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What are we to make of the latest Frank Luntz metering?

April 22nd, 2006

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    The US pollster puts the three leaders and Gordon under the microscope

The BNP story has somewhat overshadowed the latest focus group on Newsnight by the US pollster, Frank Luntz which was screened in two parts. These always make good television and the positive reactions of the panel last October played a big part in David Cameron’s bid for the Tory leadership.

In the latest studies – available to watch here – Luntz tests the views of floating voters to Tony Blair, Gordon Brown, David Cameron and Ming Campbell. While clips from speeches are being shown members of the group press buttons so that negative or positive reactions can be seen on the screen.

    Rating the four men at the end none of the 32 went Tony Blair or Ming Campbell, eight went for Gordon Brown and the rest went for David Cameron.

Interestingly, given the criticism it has attracted, Cameron’s “fossil fuel Chancellor” attack on Gordon Brown in the Budget debate received widespread approval.

As Andrew Grice describes it in the Independent today “..most hands went up for Mr Cameron. But a hesitant woman cried out: ‘If he wasn’t a Conservative.’ It was a revealing moment. People like Mr Cameron but remain very unsure about his party.”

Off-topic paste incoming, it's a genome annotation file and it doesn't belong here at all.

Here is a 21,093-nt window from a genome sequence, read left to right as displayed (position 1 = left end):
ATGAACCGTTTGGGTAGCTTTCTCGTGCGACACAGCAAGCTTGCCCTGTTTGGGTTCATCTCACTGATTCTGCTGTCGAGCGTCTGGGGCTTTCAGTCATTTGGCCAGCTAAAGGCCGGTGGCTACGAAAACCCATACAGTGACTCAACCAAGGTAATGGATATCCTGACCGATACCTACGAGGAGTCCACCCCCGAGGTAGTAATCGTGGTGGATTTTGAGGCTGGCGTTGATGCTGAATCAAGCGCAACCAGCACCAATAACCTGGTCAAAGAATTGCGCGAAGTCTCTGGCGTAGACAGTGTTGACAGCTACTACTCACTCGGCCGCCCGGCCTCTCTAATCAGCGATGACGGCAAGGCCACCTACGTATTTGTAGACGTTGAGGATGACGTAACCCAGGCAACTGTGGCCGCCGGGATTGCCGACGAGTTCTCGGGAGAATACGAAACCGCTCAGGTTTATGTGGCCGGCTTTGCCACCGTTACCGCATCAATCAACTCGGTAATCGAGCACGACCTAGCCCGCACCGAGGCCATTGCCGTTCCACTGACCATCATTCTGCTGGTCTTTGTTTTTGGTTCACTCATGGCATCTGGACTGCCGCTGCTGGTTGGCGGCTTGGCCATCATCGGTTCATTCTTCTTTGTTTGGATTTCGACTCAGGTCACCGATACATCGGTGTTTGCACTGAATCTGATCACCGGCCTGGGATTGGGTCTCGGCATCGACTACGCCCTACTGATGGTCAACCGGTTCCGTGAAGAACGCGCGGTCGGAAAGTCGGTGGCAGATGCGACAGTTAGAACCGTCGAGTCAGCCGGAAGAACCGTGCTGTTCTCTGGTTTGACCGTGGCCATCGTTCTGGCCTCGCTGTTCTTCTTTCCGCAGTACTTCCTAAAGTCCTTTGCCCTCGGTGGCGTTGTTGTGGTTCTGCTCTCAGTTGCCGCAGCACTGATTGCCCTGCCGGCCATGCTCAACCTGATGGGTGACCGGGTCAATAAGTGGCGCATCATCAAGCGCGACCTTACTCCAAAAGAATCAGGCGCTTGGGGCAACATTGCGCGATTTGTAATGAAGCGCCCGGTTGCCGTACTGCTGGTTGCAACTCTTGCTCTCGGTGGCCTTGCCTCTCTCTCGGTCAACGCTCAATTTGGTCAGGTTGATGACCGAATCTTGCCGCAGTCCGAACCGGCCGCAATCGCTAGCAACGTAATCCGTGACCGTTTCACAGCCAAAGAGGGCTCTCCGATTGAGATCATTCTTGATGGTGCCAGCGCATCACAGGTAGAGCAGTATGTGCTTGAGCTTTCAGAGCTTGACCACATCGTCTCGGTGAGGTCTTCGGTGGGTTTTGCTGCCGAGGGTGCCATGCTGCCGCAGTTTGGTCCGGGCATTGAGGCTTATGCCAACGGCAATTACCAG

In his conclusion Luntz said “David Cameron was the winner. But they still question whether or not he will deliver and, more importantly, [whether he] represents the Conservative Party or is alone in the Conservative Party.”

The reaction to Ming Campbell was depressing for Lib Dems. He was dismissed by almost all as being “old” and not appearing to “have it”.

There was an almost unanimous view of Tony Blair with all but about three of the panel agreeing that he should go as soon as possible.

Gordon Brown got a mixed reaction – with respect for his abilities but questions over his personality and whether he is liked.

    So the problem for Labour is its leader while for Conservatives it’s their party

The problem with a programme like this is that it is artificial. Most people give very little attention to political speeches and have only a small interest in politics and politicians – except every four years in the couple of weeks before a General Election.

It was probably a good foretaste of the 2009/10 General Election – the charismatic Tory leader getting an extraordinary positive response as a person – up against the less-liked but highly respected Brown. In the General Election betting Labour continues to tighten while the Tory price eases out.

Mike Smithson






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